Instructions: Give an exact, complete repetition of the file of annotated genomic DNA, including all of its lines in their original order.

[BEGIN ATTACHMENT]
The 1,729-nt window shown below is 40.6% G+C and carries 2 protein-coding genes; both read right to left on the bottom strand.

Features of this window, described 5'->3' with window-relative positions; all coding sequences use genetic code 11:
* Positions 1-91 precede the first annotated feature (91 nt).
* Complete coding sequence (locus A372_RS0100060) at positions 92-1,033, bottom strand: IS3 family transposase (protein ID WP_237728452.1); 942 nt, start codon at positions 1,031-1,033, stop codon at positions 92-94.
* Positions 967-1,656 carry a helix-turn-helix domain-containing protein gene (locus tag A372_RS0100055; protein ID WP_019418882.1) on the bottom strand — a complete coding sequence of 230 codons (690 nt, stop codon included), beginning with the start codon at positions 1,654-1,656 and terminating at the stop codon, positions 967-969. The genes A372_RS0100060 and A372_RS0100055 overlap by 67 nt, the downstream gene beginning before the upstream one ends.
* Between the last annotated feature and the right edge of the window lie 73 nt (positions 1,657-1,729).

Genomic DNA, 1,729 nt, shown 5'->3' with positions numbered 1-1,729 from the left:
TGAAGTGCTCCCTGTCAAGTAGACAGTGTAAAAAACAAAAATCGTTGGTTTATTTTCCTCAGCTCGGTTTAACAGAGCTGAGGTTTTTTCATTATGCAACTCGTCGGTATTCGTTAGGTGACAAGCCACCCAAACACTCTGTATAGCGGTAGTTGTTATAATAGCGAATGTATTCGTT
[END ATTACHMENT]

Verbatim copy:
The 1,729-nt window shown below is 40.6% G+C and carries 2 protein-coding genes; both read right to left on the bottom strand.

Features of this window, described 5'->3' with window-relative positions; all coding sequences use genetic code 11:
* Positions 1-91 precede the first annotated feature (91 nt).
* Complete coding sequence (locus A372_RS0100060) at positions 92-1,033, bottom strand: IS3 family transposase (protein ID WP_237728452.1); 942 nt, start codon at positions 1,031-1,033, stop codon at positions 92-94.
* Positions 967-1,656 carry a helix-turn-helix domain-containing protein gene (locus tag A372_RS0100055; protein ID WP_019418882.1) on the bottom strand — a complete coding sequence of 230 codons (690 nt, stop codon included), beginning with the start codon at positions 1,654-1,656 and terminating at the stop codon, positions 967-969. The genes A372_RS0100060 and A372_RS0100055 overlap by 67 nt, the downstream gene beginning before the upstream one ends.
* Between the last annotated feature and the right edge of the window lie 73 nt (positions 1,657-1,729).

Genomic DNA, 1,729 nt, shown 5'->3' with positions numbered 1-1,729 from the left:
TGAAGTGCTCCCTGTCAAGTAGACAGTGTAAAAAACAAAAATCGTTGGTTTATTTTCCTCAGCTCGGTTTAACAGAGCTGAGGTTTTTTCATTATGCAACTCGTCGGTATTCGTTAGGTGACAAGCCACCCAAACACTCTGTATAGCGGTAGTTGTTATAATAGCGAATGTATTCGTT